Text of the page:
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Trump 2020 budget calls for more RPA, better CX
The Trump 2020 budget calls for ways to upgrade the consumer experience with RPA and user-friendly interfaces. But legacy systems continue to take the lion's share of IT funds.
Amid the polarized political environment, President Donald Trump's administration wants one thing most voters can agree on: a user-friendly government. It also wants more software bots to take over human work.
Trump's proposed fiscal year 2020 budget, released Monday, criticizes agency efforts on customer satisfaction. The government "lags by as much as nine points behind the private sector," it said. The administration wants to see improvement.
Its consumer experience or CX-type approach to fixing the problem includes more survey-based feedback from users. It wants data-gathering approaches that are "aligned with private-sector best practices." The administration also promised to make agency performance data public.
But the Trump administration's CX criticism was not across the board. It cited Login.gov, launched in 2017 by the General Services Administration (GSA), as an example of something it would like to see more of. The site enables citizens to access some government services with a single sign-on.
Trump 2020 budget proposes more RPA
The IT-specific details of some of the implementations will follow March 18. At that time, the Trump administration will make public its supplemental budget reports. But the administration's initial plan calls for expansion of robotic process automation (RPA).
The government is still in the early-adopter phase of RPA, but the Trump 2020 budget makes it a priority. It points to early RPA deployment successes at the GSA and NASA.
In the case of the GSA, the finance department saved approximately 12,000 labor hours in one year because of RPA. It "shifted staff to higher-value work" after automating tasks, the report stated. NASA has four bots, including an HR bot to automate the creation of new personnel, an IT bot to process purchase requisitions, and an accounting bot, according to the space agency.
With RPA and AI, the administration is still at the stage "where they are establishing frameworks" for adoption, according to Deniece Peterson, director of federal market analysis at Deltek. The company, based in Herndon, Va., provides contracting intelligence, among other services.
What hurts government IT is the amount of budget it has to allocate to maintain its legacy systems, which makes up about 80% of federal IT spending. Because of this, there isn't a "huge dollar amount" being invested yet in RPA or AI in IT, Peterson said.
With RPA and a more seamless consumer experience, the administration is trying to shift IT workers from routine tasks to higher-level projects, according to Peterson.
More online self-service
The goal is to make government systems "more self-service," Peterson said. That means the government won't need "so many bodies trying to usher people through processes," she said.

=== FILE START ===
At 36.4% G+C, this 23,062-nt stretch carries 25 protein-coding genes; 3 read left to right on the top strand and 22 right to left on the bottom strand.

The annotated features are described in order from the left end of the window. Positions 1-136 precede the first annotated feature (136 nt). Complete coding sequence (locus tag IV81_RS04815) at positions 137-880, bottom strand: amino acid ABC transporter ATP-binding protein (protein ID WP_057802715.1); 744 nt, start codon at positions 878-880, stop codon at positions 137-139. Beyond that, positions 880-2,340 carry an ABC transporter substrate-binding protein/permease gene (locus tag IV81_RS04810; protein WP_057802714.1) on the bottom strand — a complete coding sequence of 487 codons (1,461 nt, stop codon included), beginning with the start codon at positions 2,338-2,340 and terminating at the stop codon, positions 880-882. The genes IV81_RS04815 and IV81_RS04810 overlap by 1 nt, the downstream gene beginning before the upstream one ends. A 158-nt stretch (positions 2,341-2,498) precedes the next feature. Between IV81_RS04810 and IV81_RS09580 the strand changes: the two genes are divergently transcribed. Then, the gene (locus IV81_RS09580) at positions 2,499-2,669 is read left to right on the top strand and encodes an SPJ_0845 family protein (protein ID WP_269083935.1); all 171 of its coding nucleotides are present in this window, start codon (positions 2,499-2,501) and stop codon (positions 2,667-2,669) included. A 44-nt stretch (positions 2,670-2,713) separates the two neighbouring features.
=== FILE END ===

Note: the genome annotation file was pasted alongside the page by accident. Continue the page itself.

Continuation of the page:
An administration goal in the Trump 2020 budget is to have something akin to "one dashboard for each citizen," Peterson said. For example, if a veteran is looking for information, this system may tie information from Veterans Affairs, the Defense Dept. and other agencies the veteran may need information from, she said.
Ray Bjorklundpresident, BirchGrove
Some of these initiatives continue the efforts of previous administrations, Peterson said. This includes modernizing systems, as well as improving data sharing.
For now, it's an agency-by-agency effort. In its call-out of successful projects in the Trump 2020 budget, the administration cited the U.S. Dept. of Agriculture as an agency that's improving customer service and "working toward greater online service delivery and fewer in-person and paper-based transactions."
Improvements in contracting
Another major effort by the Trump administration is to improve federal contracting and to help agencies use their buying capabilities, Peterson said. Agencies are now trying to buy through existing contracts used by different agencies, a "best in class contracts" concept that doesn't require an agency to only buy through its own contracting process.
The Trump administration said the best in class approach has avoided $17 billion in costs, with IT spending a large part of the savings.
Other administrations have attempted to reduce contract duplication, said Ray Bjorklund, president of government IT market research firm BirchGrove. Former President Barack Obama's administration "created the Acquisition Gateway to show buyers that there are good solutions already out there," he said. Former President George W. Bush's administration had a similar idea.
"The problem is fixable, through strong leadership," Bjorklund said. "But it is not easy to integrate the interests of all the stakeholders, consistent with statutes that prescribe a level playing ground and special advantages to socioeconomically challenged companies."
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